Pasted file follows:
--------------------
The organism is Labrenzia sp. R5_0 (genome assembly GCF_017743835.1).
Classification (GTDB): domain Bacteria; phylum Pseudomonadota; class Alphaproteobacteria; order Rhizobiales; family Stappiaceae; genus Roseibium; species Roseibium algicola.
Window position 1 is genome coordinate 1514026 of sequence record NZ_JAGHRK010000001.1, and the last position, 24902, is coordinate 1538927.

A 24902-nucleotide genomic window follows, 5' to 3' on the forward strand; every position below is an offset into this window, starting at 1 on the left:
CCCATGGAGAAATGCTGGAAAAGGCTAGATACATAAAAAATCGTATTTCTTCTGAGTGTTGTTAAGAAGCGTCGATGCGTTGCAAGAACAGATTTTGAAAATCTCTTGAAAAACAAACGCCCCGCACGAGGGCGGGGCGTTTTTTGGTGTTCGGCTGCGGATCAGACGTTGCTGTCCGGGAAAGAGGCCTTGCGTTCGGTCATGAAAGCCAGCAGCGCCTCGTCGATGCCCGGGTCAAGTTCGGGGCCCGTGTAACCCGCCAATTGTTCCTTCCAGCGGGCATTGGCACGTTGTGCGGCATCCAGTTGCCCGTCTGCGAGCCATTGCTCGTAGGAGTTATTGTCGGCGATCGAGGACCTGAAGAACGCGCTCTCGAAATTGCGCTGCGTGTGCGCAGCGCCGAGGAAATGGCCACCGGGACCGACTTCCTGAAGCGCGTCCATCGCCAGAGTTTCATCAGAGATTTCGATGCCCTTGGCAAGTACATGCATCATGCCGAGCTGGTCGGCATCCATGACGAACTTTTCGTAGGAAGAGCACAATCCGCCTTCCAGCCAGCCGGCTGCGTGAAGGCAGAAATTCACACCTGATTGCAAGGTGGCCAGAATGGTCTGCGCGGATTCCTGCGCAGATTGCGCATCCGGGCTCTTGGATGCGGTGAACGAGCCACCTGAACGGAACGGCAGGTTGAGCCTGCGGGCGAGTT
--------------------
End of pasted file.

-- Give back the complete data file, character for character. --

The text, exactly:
The organism is Labrenzia sp. R5_0 (genome assembly GCF_017743835.1).
Classification (GTDB): domain Bacteria; phylum Pseudomonadota; class Alphaproteobacteria; order Rhizobiales; family Stappiaceae; genus Roseibium; species Roseibium algicola.
Window position 1 is genome coordinate 1514026 of sequence record NZ_JAGHRK010000001.1, and the last position, 24902, is coordinate 1538927.

A 24902-nucleotide genomic window follows, 5' to 3' on the forward strand; every position below is an offset into this window, starting at 1 on the left:
CCCATGGAGAAATGCTGGAAAAGGCTAGATACATAAAAAATCGTATTTCTTCTGAGTGTTGTTAAGAAGCGTCGATGCGTTGCAAGAACAGATTTTGAAAATCTCTTGAAAAACAAACGCCCCGCACGAGGGCGGGGCGTTTTTTGGTGTTCGGCTGCGGATCAGACGTTGCTGTCCGGGAAAGAGGCCTTGCGTTCGGTCATGAAAGCCAGCAGCGCCTCGTCGATGCCCGGGTCAAGTTCGGGGCCCGTGTAACCCGCCAATTGTTCCTTCCAGCGGGCATTGGCACGTTGTGCGGCATCCAGTTGCCCGTCTGCGAGCCATTGCTCGTAGGAGTTATTGTCGGCGATCGAGGACCTGAAGAACGCGCTCTCGAAATTGCGCTGCGTGTGCGCAGCGCCGAGGAAATGGCCACCGGGACCGACTTCCTGAAGCGCGTCCATCGCCAGAGTTTCATCAGAGATTTCGATGCCCTTGGCAAGTACATGCATCATGCCGAGCTGGTCGGCATCCATGACGAACTTTTCGTAGGAAGAGCACAATCCGCCTTCCAGCCAGCCGGCTGCGTGAAGGCAGAAATTCACACCTGATTGCAAGGTGGCCAGAATGGTCTGCGCGGATTCCTGCGCAGATTGCGCATCCGGGCTCTTGGATGCGGTGAACGAGCCACCTGAACGGAACGGCAGGTTGAGCCTGCGGGCGAGTT